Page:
Physical peripherals are referred as back end here. In cloud computing back end section is nothing but cloud itself which may comprise of various computer machines, data storage systems, servers etc. There may more than one clouds and set of these clouds form a whole cloud computing system. Theoretically speaking, a cloud can have any type of human imaginable computer machine program, which can be anything from video games to data processing or software development to entertainment.
Example of Cloud Computing
A very commonly used application is email and this is a very simple and basic example of Cloud Computing. Hotmail or Gmail or Yahoo mail uses cloud computing. If you need to send or receive a mail, all that you need is internet connection.
Few things to note
The cost to operate cloud computing is very much cheaper than having a personal company infrastructure and maintenance.
At the other hand, since all your files, mails and database are hosted in the servers of service providers, privacy and security of your data is the biggest concern.
3.2 Types of Cloud Computing
A cloud environment can be broadly classified into three types considering the network infrastructure and installation. They are public cloud, private cloud and hybrid cloud.
3.2.a. Public Cloud
A public cloud is where the service is provided on demand for any clients. This is the most popular type of cloud system and is considered as a main-stream cloud system by cloud computing experts. A third party service provider provides both storage space and computing capability for all the application software in public cloud system. Popular examples are Amazon web and Google apps.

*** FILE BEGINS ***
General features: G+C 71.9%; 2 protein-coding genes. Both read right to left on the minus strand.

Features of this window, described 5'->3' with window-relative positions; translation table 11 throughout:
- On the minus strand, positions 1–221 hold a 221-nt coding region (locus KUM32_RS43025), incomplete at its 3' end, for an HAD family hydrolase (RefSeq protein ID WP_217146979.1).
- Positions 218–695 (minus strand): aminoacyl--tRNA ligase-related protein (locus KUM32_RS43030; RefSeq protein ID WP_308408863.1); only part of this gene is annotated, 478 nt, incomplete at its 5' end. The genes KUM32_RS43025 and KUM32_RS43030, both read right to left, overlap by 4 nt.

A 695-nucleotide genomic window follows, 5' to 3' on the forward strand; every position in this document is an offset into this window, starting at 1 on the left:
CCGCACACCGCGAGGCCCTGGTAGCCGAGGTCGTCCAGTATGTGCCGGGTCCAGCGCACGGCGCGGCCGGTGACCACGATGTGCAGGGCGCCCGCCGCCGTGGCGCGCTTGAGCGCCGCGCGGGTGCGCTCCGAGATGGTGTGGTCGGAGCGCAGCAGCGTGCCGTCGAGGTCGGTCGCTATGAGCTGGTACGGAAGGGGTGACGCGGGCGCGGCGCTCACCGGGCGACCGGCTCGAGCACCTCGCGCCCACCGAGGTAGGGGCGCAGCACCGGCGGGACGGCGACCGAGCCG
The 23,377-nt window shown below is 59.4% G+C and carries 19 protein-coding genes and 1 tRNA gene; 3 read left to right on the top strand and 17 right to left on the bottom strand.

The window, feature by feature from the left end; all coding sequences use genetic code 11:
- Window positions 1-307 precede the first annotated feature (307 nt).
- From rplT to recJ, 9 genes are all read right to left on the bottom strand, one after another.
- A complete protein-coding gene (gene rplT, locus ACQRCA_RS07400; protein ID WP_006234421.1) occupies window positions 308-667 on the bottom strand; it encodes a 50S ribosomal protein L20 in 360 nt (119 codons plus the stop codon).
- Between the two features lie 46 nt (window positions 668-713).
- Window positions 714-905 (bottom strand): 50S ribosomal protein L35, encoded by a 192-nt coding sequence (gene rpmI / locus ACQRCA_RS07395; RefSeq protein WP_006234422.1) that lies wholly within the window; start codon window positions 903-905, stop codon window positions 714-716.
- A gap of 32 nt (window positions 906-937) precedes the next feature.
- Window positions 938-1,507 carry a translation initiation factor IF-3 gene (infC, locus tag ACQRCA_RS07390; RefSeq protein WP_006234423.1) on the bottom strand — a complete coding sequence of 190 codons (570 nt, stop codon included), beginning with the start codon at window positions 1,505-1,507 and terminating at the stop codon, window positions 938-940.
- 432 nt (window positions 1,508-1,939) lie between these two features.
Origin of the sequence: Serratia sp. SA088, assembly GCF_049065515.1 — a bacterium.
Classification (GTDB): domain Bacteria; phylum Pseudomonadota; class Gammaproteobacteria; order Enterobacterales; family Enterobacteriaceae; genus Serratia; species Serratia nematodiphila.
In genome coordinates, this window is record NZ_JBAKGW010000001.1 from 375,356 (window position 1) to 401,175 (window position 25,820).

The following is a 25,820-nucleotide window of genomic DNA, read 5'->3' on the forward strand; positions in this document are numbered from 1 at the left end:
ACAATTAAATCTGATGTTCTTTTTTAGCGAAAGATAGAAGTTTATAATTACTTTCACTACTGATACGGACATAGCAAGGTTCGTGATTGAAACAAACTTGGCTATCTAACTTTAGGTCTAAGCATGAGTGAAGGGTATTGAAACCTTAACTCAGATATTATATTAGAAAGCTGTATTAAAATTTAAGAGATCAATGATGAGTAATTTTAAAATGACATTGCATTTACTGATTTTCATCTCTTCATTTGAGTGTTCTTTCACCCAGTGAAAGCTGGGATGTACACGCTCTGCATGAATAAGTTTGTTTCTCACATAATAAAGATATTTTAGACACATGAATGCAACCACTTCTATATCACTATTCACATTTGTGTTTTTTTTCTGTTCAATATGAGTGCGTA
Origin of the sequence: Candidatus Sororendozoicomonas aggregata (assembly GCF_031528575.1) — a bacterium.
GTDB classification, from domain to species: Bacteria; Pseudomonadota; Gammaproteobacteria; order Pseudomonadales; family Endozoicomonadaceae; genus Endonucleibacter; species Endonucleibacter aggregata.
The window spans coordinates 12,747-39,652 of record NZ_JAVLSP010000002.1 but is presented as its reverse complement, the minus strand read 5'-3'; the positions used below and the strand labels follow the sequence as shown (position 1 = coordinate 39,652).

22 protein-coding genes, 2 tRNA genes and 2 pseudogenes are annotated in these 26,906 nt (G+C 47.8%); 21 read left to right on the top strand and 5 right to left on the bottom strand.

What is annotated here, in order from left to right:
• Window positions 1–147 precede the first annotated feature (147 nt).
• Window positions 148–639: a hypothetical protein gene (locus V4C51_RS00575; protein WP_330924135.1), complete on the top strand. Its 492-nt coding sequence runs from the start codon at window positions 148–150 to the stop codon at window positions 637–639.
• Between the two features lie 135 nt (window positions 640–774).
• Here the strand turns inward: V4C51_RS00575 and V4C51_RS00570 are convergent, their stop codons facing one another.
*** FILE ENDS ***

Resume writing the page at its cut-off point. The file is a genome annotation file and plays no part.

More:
Public cloud services may be free or offered on a pay-per-usage model, in which a service provider makes resources, such as applications and storage, available to the general public over the Internet.
The main benefits of using a public cloud service are:
Easy and inexpensive set-up because hardware, application and bandwidth costs are covered by the provider.
Scalability to meet needs.
No wasted resources because you pay for what you use.
3.2.b. Private Cloud
A private cloud is managed by the organization it serves. Unlike public cloud, you need to set up your own data center and also bear all the installation & maintenance cost, and have complete control of all your data. Designed to appeal to an organization that needs or wants more control over their data than they can get by using a third-party hosted service.
The main advantage of private cloud over public is it provides more security and privacy, but it is more expensive than public cloud.
3.2.c. Hybrid Cloud
If you consider the main responsibility of an IT department of an organization is to provide services to the business. The new catch phrase “hybrid cloud computing” has become popular with the rise of cloud computing (both private and public) and the need that IT departments must also deliver services via traditional, in-house methods. Different vendors who offer hybrid cloud services are IBM, VMware, HP, Oracle etc. In short we can say hybrid cloud computing is a combination of public and private clouds. Similarly a hybrid storage cloud is a combination of private and public storage clouds. This system is also helpful to backup and archive, in turn local data replicated on a public cloud